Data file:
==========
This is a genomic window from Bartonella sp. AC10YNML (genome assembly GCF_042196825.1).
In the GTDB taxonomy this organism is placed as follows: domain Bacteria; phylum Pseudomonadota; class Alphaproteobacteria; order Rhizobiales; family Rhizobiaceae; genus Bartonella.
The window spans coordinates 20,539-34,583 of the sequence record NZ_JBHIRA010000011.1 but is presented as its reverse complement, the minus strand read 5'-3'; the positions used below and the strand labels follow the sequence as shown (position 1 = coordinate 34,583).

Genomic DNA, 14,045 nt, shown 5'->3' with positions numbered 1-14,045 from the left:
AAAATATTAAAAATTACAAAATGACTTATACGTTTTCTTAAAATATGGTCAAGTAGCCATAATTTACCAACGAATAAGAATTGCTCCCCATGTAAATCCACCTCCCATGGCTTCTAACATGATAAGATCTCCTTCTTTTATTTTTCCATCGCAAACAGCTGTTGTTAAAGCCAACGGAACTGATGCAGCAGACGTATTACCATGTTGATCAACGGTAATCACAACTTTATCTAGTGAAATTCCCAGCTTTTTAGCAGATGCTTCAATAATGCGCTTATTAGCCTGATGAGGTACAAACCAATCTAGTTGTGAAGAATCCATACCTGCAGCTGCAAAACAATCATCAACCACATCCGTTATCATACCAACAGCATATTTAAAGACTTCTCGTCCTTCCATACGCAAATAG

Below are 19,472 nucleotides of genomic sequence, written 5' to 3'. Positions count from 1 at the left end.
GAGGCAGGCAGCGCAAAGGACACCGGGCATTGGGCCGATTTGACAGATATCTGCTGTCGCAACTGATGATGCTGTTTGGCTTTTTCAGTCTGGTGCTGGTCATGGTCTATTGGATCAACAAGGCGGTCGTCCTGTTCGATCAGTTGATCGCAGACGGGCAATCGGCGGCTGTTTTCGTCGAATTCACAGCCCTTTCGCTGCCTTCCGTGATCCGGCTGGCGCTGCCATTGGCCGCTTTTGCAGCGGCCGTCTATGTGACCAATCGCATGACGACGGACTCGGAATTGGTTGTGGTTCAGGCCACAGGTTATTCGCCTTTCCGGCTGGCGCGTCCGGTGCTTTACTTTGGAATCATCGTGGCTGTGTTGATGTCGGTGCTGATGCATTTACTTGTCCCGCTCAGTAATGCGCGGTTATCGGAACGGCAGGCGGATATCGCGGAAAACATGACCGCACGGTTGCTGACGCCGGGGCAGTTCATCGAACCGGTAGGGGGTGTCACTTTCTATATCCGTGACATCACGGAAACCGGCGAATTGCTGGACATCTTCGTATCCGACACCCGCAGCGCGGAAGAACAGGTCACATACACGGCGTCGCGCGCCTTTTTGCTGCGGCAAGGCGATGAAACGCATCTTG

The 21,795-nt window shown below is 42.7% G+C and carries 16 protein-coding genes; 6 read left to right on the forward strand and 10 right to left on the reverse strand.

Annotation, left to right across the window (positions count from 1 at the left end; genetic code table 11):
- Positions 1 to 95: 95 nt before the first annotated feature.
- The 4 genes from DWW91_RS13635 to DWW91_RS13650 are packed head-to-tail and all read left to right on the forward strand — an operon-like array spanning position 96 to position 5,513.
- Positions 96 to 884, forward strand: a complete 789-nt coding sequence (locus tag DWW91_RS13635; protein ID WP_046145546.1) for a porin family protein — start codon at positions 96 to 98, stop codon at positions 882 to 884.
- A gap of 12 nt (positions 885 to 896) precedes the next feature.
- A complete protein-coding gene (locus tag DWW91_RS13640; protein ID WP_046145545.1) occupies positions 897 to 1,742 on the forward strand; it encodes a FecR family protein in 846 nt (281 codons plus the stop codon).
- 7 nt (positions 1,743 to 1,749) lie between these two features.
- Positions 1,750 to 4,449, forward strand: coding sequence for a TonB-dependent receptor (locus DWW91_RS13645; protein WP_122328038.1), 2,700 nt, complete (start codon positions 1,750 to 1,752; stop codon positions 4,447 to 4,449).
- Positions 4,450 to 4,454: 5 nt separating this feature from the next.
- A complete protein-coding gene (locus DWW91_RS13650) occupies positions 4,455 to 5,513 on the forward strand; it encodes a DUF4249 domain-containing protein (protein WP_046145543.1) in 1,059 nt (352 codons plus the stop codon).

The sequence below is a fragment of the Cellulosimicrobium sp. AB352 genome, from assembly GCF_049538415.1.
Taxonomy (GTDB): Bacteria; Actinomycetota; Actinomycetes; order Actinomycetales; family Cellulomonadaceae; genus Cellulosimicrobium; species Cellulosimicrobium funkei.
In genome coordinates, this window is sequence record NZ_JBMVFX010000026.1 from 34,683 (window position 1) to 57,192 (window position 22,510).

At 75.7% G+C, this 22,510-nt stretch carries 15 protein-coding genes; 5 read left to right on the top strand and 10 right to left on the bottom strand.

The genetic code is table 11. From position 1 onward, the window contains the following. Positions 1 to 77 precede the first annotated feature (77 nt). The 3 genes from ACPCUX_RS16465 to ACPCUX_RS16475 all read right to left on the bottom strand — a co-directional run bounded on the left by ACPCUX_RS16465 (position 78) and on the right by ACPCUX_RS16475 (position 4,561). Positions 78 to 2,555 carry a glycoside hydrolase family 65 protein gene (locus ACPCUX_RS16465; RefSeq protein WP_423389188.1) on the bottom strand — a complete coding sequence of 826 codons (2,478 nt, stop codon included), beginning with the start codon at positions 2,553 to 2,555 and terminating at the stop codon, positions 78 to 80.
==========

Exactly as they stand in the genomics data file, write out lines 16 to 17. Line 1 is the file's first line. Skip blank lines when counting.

- Positions 1,750 to 4,449, forward strand: coding sequence for a TonB-dependent receptor (locus DWW91_RS13645; protein WP_122328038.1), 2,700 nt, complete (start codon positions 1,750 to 1,752; stop codon positions 4,447 to 4,449).
- Positions 4,450 to 4,454: 5 nt separating this feature from the next.